After spending an average of seven years to meet their collegiate qualifications, working hard to climb the ranks in the STEM (science, technology, engineering and math) fields and making vital contributions to the world of science, Black female scientists are still being asked to provide additional evidence to prove they are competent scientists and not janitors.
This new report by the Center for WorkLife Law at the University of California, Hastings College of the Law, “Double Jeopardy? Gender Bias Against Women of Color in Science,” revealed that 100 percent of 60 scientists who were interviewed for the study said they experienced racial bias and discrimination.
Many of the interviewees shared similar experiences about being mistaken for cleaning staff at all hours of the day.
“I always amuse my friends with my janitor stories,” one Black woman scientist told researchers. “But it has happened, not only at weird hours.”
In an online survey to accompany the 60 interviews, more than three-fourths of the subjects had also experienced racial bias and were asked to provide “evidence of their competence.”
While this occurrence was common for both Black and Hispanic women, the study revealed that Black women were particularly at risk of dealing with racism and “bleak isolation” in the STEM fields.
It listed four specific types of gender bias that commonly impact women of color — being asked to prove themselves, being seen as either too masculine or too feminine, motherhood bias and a struggle with other women in the company fighting over the limited number of opportunities for women in the field.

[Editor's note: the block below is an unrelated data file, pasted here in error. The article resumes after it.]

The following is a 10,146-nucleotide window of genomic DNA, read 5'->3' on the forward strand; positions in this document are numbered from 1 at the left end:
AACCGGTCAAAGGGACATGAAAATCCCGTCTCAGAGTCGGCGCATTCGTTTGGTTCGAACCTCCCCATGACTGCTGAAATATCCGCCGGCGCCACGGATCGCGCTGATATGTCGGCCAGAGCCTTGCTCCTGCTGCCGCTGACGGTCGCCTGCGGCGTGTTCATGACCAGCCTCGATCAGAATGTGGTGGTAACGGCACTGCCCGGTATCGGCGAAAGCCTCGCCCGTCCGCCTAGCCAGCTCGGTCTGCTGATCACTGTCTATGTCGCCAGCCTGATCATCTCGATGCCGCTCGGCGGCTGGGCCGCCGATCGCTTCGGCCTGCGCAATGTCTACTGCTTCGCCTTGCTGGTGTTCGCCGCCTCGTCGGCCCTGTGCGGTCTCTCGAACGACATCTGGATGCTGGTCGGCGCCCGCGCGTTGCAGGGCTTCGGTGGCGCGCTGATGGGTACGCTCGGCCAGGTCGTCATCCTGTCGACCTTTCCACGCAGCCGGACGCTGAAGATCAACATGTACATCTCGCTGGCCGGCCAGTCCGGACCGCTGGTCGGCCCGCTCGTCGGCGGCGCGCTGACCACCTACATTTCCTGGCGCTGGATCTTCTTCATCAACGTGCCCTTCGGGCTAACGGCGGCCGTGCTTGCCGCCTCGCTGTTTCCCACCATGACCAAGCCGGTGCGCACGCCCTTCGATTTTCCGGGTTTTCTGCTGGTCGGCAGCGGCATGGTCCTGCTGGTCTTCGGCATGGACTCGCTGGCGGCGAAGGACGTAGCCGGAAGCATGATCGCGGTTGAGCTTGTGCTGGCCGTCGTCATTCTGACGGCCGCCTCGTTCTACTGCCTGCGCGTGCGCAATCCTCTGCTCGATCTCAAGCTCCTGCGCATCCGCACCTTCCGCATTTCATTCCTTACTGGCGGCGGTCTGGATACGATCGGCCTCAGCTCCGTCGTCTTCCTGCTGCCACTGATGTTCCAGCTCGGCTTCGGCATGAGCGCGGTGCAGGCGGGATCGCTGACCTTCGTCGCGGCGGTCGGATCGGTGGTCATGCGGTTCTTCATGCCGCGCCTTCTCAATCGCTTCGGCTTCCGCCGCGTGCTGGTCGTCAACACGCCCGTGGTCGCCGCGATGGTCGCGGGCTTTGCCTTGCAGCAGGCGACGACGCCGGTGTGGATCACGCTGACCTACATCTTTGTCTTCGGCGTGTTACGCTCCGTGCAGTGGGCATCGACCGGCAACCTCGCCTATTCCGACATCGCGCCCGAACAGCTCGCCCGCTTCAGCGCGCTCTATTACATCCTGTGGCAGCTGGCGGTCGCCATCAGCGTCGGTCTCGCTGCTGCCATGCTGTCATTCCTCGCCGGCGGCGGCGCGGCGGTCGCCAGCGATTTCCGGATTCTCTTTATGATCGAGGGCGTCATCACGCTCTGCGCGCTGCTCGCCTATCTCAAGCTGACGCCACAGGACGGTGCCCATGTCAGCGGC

In addition to being mistaken for janitors, these women were also asked to fulfill administrative duties like filling out grant forms or coordinating people’s meetings, the report claimed.
“The numbers have just not moved in all the STEM disciplines in the last 10 years,” said Janet Koster, executive director of the Associates for Women in Science, according to The Washington Post. “Women start out, but seep out of the pipeline when they go into early careers or academic education. For people of color, we’re not even getting them into the pipeline in the first place. That has to change.”
According to Koster, the racial bias is starting while Black women are still seeking their Ph.D’s.
Out of nearly 900 women who received Ph.D’s in mathematics and statistics in 2012, Koster says only 10 were Black women and another 10 were Hispanic.
It’s a statistic that Koster describes as “tragic.”
The end result of such tragic statistics is a “hostile” environment for Black women in STEM who defied all odds to become qualified scientists only to be mistaken as custodial or administrative staff.